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Lies I’ve Told As a Female Traveller

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I attended a storytelling event in Lisbon this week, hosted by Storytelling Lisboa, and the theme of the evening was lies. The event is made up of 10 storytellers, all of who got up on stage and told a personal, true story for 10 minutes, and lying was the common theme. The performers told stories of lovers who lied, lies they told to their family members, and lies they believed and told themselves. It made me think if I were to go up on stage and tell a story, what would my story have been? And that’s when I thought… I would tell a story about the lies I’ve told as a female solo traveler. I didn’t get up on stage, but I wanted to share here the story I would have told if I did.

In the past 10 years, I’ve traveled to over 30 countries, mostly alone, and one of the main skills I developed was listening to my gut and observing my surroundings. I did not take for granted that I am a 5 foot 2 inch, brown-haired female that was a target of certain men’s attention when I was venturing into the different cities and villages alone. I’m happy to say that I’ve had very positive experiences in my travels and have avoided any dangerous situations, but I believe that is the case because I made good choices, didn’t get into situations where I couldn’t control myself, and if I didn’t feel safe, I stayed in my hostel or hotel.

Lie #1: I’m Not Travelling Alone

The most effective lie you need to learn as a solo traveling female is “oh I’m not alone. My boyfriend/husband is just sleeping at the hotel”. Almost every time I would get into a cab in Latin America, I would need to use this phrase and use it confidently. I would make up a backstory of how we met, what they do for work, what their name is, and how long we’ve been dating. In some ways, it was a perfect way to practice my storytelling abilities when I was learning Spanish. Sometimes, it would be met with “oh, he’s very trusting to let you explore on your own” or “okay, well I can be your boyfriend in the meantime”. I would laugh off these phrases and say that he wouldn’t be too pleased with that situation and change the topic to something about them. Some women bring rings to pretend they are married, which I haven’t resorted to, but the lie is engrained in my vocabulary in English and Spanish. As a single female traveler, if you need to lie to get out of a dangerous situation or keep yourself safe, lie, lie, and lie some more.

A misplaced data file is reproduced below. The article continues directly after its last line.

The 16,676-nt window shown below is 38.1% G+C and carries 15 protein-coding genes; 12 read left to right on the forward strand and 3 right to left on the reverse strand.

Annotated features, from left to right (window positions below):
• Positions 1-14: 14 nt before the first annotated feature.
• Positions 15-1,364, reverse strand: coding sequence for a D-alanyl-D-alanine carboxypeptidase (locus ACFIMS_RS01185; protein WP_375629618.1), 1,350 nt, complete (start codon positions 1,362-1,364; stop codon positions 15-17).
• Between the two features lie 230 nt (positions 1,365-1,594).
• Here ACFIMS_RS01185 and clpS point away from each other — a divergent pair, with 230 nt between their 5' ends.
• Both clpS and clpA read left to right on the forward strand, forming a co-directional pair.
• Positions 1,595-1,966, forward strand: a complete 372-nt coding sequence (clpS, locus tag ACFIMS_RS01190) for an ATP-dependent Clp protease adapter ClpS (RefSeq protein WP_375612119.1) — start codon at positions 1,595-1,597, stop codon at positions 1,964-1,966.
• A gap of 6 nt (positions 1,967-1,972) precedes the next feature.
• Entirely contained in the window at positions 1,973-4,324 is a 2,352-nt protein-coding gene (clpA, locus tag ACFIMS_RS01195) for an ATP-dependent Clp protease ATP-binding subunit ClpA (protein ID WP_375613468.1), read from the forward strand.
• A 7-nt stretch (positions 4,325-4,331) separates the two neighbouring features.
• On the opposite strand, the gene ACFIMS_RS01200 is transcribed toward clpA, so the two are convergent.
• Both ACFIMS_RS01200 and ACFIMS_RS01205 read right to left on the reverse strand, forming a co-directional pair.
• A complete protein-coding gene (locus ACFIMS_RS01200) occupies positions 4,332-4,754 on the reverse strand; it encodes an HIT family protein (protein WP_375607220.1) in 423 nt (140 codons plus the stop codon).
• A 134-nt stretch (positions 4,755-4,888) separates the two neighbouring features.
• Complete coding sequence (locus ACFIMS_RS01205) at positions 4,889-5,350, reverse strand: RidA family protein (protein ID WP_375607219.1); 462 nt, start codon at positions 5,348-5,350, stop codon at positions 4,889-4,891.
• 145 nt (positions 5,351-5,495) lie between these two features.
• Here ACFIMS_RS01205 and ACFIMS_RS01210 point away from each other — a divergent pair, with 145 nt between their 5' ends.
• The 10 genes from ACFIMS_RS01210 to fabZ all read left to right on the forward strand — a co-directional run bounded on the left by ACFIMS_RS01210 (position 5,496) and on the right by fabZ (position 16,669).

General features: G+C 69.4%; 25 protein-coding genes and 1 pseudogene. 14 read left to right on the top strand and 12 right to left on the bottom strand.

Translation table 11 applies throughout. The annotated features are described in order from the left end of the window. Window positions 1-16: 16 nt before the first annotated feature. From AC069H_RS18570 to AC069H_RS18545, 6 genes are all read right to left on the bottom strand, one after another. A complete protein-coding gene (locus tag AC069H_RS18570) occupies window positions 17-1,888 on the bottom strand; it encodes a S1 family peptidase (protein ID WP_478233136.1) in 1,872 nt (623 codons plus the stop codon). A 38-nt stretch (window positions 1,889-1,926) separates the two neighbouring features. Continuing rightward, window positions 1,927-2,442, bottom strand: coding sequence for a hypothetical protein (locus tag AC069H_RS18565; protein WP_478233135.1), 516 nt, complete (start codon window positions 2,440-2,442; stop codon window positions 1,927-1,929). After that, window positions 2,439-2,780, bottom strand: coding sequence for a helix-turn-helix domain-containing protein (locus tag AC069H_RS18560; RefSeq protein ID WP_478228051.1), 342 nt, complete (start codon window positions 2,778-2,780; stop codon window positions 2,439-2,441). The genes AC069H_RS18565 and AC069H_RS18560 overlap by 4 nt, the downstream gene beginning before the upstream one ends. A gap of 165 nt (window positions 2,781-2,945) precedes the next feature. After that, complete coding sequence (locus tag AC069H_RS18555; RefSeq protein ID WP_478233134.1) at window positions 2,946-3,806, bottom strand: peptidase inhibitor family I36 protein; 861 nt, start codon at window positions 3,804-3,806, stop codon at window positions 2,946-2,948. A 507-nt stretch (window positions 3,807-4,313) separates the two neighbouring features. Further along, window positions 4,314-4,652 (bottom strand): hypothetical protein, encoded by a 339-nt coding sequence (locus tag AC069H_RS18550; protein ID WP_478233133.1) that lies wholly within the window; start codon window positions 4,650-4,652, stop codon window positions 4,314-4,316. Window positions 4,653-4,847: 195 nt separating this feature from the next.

Lie #2: Lies I’ve Told My Family

Then, there were the lies I told my family. These are less direct lies and more like omissions of the detailed truth. When I explained to my dad that I wanted to go to Colombia to learn Spanish, he was not a fan. We were just finishing season 1 of Narcos so you can imagine the thoughts and feelings he had of his eldest daughter wanting to travel alone to Colombia. I told my dad that I found a great surf school in Jaco, Costa Rica, and would start there and if I happened to move south through to Colombia, so be it. I may go, I may not… we’ll see how my travel plans pan out. It’s been 5 years now since I had this conversation with my dad but I did get on a plane to Costa Rica and eventually end up in Colombia, via a boat tour from Panama, and it was a wonderful experience that I think back on to this day.

The Lies I Tell Myself

In a more subtle fashion, there are the lies I’ve told myself. When traveling alone, I used to push myself when I was tired or hungry to just keep going to see as much as I could. “You’re not tired, Amanda”, “Don’t waste your time, Amanda”, “Keep going or you’ll regret it.” When I look back on my backpacking days, I would push and put a lot of pressure on myself to see as much as I could, experience everything, and not take the time to rest. Especially when traveling, I would be taking in so many new things, new buildings, new languages, new foods with tastes and smells, that my body would be more tired than when I was at home. Before I would have a hard time giving myself the time and space to stop, relax, and just take things in. These lies I told myself did more harm than good. What I’ve learned now is when I am hungry or tired, to stop, take a break, enjoy a snack, or just sitting down before venturing out again to experience more. I have the luxury of traveling slowly, and the slowness is making me enjoy the places I am in even more than I already did.

The true definition of a lie is to make an untrue statement with the intent to deceive. In my experience, I’ve had to lie to keep myself safe, to get to places I’ve wanted to explore and to push myself to get outside my comfort zone. We lie to ourselves sometimes, which makes us feel safe when really it can be doing us more harm than good. But overall, what I can say is I am learning from the lies and slowly becoming a better version of myself with every trip I take.


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